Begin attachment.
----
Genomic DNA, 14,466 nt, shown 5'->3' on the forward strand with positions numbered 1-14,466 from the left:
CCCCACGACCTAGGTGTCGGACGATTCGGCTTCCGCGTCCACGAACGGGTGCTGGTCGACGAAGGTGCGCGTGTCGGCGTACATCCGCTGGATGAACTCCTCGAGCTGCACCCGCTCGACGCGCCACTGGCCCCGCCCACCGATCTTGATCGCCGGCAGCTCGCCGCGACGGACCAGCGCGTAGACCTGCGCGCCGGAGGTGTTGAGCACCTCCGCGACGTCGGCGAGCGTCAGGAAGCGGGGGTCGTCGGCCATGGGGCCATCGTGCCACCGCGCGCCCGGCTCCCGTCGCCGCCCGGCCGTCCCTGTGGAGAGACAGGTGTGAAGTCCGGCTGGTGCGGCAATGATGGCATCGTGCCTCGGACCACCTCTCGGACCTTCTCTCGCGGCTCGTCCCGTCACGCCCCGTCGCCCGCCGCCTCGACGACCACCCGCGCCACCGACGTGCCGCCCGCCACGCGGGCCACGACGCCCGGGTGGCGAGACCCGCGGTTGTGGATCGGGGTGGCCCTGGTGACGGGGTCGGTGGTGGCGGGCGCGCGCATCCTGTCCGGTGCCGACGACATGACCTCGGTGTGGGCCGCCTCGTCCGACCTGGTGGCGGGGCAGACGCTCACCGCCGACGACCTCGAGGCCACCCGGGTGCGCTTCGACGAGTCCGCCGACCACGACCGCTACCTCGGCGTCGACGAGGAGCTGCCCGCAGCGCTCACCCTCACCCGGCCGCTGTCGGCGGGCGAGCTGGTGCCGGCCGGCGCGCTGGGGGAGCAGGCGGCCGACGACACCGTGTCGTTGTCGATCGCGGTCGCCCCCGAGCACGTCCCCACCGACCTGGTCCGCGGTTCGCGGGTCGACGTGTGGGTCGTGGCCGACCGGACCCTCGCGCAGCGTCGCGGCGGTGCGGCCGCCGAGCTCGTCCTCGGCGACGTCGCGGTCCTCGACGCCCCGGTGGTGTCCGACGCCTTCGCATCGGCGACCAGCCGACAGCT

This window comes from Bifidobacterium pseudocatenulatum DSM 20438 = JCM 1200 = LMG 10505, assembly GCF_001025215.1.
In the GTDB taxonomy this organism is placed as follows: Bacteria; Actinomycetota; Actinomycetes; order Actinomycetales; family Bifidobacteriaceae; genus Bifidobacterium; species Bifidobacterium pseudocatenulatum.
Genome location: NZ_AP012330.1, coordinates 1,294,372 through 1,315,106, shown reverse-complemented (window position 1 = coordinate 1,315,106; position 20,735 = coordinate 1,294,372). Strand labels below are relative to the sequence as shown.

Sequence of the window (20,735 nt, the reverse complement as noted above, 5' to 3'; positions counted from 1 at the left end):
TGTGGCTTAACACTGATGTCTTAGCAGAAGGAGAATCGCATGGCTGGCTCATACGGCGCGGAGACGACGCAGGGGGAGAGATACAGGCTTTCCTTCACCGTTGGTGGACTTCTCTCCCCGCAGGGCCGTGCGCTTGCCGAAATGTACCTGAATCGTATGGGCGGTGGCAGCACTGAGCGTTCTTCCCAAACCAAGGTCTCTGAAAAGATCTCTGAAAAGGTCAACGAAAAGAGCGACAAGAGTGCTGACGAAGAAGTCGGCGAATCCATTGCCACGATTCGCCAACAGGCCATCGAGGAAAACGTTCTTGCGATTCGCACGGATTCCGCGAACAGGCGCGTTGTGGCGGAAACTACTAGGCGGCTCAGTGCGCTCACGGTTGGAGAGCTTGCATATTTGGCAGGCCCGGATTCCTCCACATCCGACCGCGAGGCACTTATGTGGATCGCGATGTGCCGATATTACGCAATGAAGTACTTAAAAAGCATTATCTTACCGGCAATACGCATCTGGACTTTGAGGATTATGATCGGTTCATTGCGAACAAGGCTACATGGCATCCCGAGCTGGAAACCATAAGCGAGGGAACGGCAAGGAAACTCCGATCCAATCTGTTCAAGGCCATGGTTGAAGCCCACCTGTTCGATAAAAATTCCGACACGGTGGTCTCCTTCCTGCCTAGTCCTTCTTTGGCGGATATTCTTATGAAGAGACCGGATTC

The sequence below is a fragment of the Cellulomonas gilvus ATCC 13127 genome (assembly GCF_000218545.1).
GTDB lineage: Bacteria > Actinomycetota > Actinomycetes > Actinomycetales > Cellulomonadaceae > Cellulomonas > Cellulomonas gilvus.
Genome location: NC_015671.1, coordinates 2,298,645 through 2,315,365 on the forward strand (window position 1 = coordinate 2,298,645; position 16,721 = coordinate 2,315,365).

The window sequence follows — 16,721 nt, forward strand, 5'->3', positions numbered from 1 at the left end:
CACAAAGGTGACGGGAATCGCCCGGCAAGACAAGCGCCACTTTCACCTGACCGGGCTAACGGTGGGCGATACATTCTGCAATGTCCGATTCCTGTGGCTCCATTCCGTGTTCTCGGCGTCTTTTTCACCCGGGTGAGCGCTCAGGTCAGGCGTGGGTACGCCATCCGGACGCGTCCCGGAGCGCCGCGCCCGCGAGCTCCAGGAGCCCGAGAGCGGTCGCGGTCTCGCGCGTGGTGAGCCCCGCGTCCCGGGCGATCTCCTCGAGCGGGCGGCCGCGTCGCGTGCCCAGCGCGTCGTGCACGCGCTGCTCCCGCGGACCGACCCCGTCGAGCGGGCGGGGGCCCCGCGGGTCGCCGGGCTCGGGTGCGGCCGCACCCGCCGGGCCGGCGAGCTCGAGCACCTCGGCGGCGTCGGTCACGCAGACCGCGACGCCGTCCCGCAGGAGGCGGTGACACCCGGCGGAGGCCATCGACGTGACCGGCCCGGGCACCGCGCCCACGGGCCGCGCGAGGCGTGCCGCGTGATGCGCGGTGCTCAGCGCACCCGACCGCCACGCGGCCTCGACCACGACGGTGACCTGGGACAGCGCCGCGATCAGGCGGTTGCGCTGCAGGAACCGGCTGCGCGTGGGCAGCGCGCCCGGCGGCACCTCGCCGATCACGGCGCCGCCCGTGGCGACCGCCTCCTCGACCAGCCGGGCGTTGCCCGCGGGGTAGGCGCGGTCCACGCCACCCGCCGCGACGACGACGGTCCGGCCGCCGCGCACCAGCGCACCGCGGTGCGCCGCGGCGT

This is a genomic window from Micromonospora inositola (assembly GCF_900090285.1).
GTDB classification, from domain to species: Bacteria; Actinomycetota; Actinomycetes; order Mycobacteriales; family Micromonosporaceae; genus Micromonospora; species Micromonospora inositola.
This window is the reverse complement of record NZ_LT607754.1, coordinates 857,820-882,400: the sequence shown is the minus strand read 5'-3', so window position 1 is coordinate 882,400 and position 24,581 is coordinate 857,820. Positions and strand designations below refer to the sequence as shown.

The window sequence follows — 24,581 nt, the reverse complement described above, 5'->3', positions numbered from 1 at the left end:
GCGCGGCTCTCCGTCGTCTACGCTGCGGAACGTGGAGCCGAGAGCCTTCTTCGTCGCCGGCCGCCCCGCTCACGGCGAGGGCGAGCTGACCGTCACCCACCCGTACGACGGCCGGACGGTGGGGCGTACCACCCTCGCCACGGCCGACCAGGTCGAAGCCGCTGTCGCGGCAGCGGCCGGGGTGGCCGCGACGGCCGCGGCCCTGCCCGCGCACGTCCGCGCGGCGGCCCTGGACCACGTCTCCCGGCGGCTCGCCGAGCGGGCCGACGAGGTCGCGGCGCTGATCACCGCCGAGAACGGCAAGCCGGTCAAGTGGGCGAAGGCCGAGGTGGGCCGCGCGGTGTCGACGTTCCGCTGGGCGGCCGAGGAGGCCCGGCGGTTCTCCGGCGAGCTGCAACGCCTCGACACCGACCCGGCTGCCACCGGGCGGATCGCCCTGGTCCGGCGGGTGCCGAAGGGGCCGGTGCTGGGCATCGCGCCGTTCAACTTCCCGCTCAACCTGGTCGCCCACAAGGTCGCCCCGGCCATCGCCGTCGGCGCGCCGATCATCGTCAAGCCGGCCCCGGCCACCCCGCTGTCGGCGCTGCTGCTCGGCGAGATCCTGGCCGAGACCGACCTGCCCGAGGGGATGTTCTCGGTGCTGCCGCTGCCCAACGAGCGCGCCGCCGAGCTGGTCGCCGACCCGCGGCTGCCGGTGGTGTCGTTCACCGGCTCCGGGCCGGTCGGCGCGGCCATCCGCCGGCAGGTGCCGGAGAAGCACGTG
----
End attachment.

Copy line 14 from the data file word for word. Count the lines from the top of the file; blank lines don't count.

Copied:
GTDB classification, from domain to species: Bacteria; Actinomycetota; Actinomycetes; order Mycobacteriales; family Micromonosporaceae; genus Micromonospora; species Micromonospora inositola.